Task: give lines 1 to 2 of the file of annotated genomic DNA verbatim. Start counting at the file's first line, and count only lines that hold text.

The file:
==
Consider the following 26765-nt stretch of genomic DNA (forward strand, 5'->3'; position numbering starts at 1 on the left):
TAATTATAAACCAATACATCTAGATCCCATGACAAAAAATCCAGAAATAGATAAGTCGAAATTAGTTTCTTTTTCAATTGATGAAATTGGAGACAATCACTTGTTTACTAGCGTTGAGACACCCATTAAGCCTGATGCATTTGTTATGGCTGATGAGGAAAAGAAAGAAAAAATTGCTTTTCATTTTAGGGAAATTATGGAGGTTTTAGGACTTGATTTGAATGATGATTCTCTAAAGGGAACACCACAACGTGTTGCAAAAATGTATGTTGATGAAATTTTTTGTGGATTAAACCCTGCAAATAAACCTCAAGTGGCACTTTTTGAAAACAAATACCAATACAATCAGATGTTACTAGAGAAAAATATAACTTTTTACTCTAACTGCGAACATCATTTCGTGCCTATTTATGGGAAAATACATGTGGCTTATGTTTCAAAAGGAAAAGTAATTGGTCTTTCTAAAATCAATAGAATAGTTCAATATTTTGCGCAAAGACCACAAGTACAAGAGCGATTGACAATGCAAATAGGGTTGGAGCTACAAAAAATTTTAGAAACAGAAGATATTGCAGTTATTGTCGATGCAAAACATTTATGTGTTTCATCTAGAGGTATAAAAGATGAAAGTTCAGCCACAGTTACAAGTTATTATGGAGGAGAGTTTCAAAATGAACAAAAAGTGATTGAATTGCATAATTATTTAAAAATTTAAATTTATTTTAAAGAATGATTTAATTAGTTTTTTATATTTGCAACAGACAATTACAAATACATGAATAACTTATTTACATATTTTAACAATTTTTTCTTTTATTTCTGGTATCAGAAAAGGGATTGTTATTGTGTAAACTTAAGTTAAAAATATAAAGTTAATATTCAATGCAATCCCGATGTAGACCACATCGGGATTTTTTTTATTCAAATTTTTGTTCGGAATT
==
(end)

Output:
Consider the following 26765-nt stretch of genomic DNA (forward strand, 5'->3'; position numbering starts at 1 on the left):
TAATTATAAACCAATACATCTAGATCCCATGACAAAAAATCCAGAAATAGATAAGTCGAAATTAGTTTCTTTTTCAATTGATGAAATTGGAGACAATCACTTGTTTACTAGCGTTGAGACACCCATTAAGCCTGATGCATTTGTTATGGCTGATGAGGAAAAGAAAGAAAAAATTGCTTTTCATTTTAGGGAAATTATGGAGGTTTTAGGACTTGATTTGAATGATGATTCTCTAAAGGGAACACCACAACGTGTTGCAAAAATGTATGTTGATGAAATTTTTTGTGGATTAAACCCTGCAAATAAACCTCAAGTGGCACTTTTTGAAAACAAATACCAATACAATCAGATGTTACTAGAGAAAAATATAACTTTTTACTCTAACTGCGAACATCATTTCGTGCCTATTTATGGGAAAATACATGTGGCTTATGTTTCAAAAGGAAAAGTAATTGGTCTTTCTAAAATCAATAGAATAGTTCAATATTTTGCGCAAAGACCACAAGTACAAGAGCGATTGACAATGCAAATAGGGTTGGAGCTACAAAAAATTTTAGAAACAGAAGATATTGCAGTTATTGTCGATGCAAAACATTTATGTGTTTCATCTAGAGGTATAAAAGATGAAAGTTCAGCCACAGTTACAAGTTATTATGGAGGAGAGTTTCAAAATGAACAAAAAGTGATTGAATTGCATAATTATTTAAAAATTTAAATTTATTTTAAAGAATGATTTAATTAGTTTTTTATATTTGCAACAGACAATTACAAATACATGAATAACTTATTTACATATTTTAACAATTTTTTCTTTTATTTCTGGTATCAGAAAAGGGATTGTTATTGTGTAAACTTAAGTTAAAAATATAAAGTTAATATTCAATGCAATCCCGATGTAGACCACATCGGGATTTTTTTTATTCAAATTTTTGTTCGGAATT